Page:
The U.S. patent system largely treats all innovations equally, but innovation often works quite differently in different industries. In particular, the software industry differs from other major innovative industries–such as computer hardware and biotech/pharmaceuticals–in several key ways, and those differences can create (and have created) significant friction for the patent system.
Software patents have also created big–and expensive–problems for companies throughout all sectors of our economy. Pretty much as soon as they get venture financing, start-up companies are getting approached by “patent trolls” with offers they can’t refuse: pay me now or pay your lawyer many times that amount to prove you don’t have to pay me. And large companies, especially in the smartphone industry, are paying literally billions of dollars to acquire patent portfolios to keep those portfolios from falling into the wrong hands and with the hope that large patent portfolios will fend off competitor threats (i.e., provide the company freedom to operate its business without interference from competitors’ patents).
The Best Cartoon You’ll Ever Watch About Ending Software Patents
If there’s one thing Schoolhouse Rock taught us all, it’s that the easiest way to explain a dry topic to someone with a short attention span is to show them a cartoon. So kudos to George Mason University economist Alex Tabarrok and Idea Rocket Animation for putting together this delightful two-minute clip laying out the case against software patents, a by and large nerds-only conversation topic that deserves way more attention than it receives. The video’s got Jeff Bezos, a club-wielding giant, Isaac Newton, a crashing airplane, and a surprisingly funny joke about licensing fees. Best yet, it’s explained in language anyone — even a Congressman — could understand.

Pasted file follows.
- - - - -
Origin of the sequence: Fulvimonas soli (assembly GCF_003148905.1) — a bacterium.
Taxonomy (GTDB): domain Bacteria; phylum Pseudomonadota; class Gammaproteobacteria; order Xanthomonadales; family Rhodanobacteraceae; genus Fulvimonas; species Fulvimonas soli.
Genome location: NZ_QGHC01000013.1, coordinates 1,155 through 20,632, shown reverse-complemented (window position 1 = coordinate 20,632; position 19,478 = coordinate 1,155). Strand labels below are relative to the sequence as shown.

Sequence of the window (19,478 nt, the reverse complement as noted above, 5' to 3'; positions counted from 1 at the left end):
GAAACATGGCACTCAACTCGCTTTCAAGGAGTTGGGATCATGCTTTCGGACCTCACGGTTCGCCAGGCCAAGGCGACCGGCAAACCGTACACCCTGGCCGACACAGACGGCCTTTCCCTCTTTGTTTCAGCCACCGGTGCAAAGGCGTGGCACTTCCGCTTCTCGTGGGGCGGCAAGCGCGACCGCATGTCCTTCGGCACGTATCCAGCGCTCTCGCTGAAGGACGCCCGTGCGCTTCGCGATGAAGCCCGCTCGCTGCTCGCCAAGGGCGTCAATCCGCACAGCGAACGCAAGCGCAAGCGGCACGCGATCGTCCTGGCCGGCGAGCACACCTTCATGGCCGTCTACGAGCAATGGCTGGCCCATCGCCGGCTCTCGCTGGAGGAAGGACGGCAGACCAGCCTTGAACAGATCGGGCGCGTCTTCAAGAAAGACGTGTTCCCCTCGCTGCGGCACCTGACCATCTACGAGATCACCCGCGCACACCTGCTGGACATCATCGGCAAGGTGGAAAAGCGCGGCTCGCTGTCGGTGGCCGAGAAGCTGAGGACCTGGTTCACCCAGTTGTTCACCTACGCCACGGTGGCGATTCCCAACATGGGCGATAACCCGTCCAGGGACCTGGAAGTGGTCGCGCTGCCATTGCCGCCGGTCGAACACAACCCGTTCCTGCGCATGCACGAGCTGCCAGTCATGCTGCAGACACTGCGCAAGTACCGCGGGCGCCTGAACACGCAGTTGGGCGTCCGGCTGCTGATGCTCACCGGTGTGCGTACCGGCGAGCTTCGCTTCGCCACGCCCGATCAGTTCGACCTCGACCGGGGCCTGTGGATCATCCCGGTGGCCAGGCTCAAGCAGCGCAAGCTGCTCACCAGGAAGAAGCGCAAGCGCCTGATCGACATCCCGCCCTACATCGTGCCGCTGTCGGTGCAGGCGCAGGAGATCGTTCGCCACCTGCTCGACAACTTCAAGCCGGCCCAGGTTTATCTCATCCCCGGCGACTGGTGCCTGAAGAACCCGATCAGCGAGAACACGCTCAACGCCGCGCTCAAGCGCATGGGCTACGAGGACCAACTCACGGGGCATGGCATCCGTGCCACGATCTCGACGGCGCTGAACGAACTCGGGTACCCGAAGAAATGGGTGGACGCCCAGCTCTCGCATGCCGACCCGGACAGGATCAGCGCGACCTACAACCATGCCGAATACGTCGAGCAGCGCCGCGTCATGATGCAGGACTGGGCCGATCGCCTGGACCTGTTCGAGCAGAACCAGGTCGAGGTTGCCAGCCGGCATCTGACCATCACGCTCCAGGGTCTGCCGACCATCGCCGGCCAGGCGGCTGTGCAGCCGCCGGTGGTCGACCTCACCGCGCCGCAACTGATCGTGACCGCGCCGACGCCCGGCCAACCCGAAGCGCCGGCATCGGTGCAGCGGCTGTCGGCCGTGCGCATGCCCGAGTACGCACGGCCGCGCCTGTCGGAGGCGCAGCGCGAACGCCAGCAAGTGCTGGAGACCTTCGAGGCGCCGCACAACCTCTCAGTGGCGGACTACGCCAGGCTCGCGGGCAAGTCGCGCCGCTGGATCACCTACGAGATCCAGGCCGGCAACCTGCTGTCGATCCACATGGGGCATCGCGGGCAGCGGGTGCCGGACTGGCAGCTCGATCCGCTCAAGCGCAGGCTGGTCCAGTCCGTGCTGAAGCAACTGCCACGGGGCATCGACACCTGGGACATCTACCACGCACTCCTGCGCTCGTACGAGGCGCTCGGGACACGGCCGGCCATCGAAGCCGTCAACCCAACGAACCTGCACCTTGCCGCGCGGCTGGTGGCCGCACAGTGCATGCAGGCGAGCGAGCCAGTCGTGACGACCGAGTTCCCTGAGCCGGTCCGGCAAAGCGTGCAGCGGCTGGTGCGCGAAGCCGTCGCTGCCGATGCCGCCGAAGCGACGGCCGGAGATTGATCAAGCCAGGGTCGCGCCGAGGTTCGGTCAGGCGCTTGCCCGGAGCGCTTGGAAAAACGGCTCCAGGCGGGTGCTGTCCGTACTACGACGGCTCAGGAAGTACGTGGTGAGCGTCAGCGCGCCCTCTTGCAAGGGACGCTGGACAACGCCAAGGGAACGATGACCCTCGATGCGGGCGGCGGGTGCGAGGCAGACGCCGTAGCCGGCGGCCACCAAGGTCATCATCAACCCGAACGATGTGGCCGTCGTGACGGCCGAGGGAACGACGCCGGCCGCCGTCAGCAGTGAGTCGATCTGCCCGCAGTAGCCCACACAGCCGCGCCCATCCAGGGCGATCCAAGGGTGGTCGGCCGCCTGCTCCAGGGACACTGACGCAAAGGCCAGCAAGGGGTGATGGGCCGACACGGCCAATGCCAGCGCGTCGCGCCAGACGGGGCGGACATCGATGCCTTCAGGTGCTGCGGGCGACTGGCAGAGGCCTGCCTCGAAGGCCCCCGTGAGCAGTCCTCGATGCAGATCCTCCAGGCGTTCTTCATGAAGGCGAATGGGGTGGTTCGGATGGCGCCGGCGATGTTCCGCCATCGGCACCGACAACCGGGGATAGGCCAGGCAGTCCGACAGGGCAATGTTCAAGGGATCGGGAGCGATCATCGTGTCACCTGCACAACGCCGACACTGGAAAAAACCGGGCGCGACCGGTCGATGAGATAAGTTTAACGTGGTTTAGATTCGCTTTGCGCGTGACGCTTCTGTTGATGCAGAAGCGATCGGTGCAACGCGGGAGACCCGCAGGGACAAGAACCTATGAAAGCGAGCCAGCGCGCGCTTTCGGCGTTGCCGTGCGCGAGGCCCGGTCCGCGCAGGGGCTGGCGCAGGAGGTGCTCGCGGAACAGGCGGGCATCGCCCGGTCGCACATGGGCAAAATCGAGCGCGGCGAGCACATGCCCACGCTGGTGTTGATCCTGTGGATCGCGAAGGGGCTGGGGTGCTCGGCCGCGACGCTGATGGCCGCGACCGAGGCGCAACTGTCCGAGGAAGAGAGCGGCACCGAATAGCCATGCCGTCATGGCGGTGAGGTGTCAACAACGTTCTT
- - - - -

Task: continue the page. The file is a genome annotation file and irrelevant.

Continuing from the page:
Just in case those two minutes are too long, though, here’s Tabarrok’s point in brief: Patents make sense for products, like pharmaceuticals, that are expensive to develop, but cheap to copy. That’s because nobody would spend the money to create them if a competitor could just swoop in and steal their work. But software doesn’t need that protection. It’s less expensive to create and less disastrous if someone else imitates your work. Moreover, huge patent portfolios let companies keep competitors out of their market, which slows down innovation.
We recently learned from people who attended the event on software patents (seemingly stacked by people who are not programmers, as usual) how it went and Masnick published his contribution to this debate: